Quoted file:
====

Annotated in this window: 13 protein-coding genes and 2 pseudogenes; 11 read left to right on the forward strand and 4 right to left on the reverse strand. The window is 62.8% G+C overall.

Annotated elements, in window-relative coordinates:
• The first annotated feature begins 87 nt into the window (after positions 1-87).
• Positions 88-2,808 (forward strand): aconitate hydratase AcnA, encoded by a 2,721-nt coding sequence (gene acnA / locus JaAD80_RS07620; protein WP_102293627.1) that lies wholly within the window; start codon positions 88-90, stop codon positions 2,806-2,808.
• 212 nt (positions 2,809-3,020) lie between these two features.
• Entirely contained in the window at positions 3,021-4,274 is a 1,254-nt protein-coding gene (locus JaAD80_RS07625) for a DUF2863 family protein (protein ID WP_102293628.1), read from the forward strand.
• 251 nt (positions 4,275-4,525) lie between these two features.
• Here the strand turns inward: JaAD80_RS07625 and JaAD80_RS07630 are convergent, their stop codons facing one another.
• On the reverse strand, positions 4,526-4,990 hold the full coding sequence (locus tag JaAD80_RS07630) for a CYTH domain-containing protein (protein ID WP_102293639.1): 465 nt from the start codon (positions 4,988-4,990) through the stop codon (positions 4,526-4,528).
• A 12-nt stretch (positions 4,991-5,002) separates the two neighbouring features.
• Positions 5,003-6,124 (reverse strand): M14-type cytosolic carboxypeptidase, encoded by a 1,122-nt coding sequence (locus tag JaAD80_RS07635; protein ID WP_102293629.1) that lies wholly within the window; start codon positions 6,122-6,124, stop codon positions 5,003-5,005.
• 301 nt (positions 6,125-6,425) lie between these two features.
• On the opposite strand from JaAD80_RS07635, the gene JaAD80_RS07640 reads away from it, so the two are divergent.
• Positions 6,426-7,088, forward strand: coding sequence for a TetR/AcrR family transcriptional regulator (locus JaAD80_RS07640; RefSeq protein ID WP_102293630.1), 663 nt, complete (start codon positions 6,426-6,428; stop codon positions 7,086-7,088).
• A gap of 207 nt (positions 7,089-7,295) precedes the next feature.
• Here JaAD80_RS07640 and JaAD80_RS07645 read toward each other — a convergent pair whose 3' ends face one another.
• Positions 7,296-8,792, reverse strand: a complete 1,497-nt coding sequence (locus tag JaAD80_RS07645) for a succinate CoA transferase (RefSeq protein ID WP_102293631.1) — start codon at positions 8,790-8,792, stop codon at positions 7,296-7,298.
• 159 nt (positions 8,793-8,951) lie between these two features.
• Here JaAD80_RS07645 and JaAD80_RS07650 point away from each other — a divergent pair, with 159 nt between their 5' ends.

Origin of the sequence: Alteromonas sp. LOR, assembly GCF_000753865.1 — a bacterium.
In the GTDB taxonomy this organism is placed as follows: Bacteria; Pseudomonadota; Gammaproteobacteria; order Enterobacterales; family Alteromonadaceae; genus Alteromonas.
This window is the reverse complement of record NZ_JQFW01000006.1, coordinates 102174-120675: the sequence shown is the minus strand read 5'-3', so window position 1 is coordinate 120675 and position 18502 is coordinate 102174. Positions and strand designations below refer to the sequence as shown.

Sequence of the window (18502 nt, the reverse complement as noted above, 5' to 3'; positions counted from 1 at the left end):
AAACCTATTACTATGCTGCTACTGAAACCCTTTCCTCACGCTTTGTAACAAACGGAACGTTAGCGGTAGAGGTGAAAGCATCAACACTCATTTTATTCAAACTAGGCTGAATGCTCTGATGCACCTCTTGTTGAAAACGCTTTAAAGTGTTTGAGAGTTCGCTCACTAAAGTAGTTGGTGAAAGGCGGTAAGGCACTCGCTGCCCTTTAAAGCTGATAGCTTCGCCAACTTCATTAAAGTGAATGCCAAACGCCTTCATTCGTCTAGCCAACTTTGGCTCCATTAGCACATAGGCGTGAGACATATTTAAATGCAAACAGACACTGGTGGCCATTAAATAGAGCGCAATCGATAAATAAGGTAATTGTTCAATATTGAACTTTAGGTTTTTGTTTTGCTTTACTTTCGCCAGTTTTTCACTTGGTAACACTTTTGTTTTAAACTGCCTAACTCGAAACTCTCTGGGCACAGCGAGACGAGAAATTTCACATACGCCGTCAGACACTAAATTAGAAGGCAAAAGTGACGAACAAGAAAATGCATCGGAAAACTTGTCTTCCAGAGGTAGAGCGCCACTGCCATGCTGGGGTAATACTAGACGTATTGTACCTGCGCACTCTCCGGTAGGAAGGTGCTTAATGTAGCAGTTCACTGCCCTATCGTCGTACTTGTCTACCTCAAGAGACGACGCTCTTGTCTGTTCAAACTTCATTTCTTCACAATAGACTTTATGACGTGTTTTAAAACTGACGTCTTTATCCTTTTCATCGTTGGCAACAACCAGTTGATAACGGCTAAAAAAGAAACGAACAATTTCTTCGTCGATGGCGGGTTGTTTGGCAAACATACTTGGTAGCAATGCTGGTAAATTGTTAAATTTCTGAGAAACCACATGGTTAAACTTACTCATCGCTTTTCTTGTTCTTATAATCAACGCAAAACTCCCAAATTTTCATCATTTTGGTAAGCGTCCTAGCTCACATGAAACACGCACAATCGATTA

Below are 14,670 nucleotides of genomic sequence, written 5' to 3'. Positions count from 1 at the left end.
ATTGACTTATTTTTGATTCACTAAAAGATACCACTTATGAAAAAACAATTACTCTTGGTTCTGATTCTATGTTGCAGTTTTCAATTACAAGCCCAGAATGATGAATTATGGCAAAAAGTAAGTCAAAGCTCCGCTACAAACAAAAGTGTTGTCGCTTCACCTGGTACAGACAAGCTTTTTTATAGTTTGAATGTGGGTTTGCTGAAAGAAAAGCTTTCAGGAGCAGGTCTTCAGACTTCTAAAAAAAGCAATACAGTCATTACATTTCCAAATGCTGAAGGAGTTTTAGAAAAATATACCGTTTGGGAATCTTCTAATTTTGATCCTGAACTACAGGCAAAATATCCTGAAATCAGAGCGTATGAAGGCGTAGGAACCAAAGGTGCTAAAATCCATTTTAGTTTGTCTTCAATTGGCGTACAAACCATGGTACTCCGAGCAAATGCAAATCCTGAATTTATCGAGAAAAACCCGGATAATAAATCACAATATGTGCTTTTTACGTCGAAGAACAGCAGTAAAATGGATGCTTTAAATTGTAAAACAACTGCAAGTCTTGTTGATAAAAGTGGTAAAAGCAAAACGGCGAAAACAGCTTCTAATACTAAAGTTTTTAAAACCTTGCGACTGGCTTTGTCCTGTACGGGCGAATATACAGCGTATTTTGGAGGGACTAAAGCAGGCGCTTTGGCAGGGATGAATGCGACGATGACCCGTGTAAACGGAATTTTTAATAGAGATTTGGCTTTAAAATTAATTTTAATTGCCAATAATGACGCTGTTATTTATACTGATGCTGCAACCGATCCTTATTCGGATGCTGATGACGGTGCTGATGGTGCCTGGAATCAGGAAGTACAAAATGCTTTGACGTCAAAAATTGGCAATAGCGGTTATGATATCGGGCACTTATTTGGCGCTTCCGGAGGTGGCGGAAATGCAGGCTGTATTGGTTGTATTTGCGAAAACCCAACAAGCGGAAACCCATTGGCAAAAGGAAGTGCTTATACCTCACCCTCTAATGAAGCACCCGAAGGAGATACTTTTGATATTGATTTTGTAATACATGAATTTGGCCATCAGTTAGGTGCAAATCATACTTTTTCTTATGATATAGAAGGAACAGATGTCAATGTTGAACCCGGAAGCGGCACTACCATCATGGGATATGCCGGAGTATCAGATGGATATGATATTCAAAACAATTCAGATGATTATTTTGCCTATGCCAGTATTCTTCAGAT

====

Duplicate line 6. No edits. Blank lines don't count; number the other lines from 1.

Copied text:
• Entirely contained in the window at positions 3,021-4,274 is a 1,254-nt protein-coding gene (locus JaAD80_RS07625) for a DUF2863 family protein (protein ID WP_102293628.1), read from the forward strand.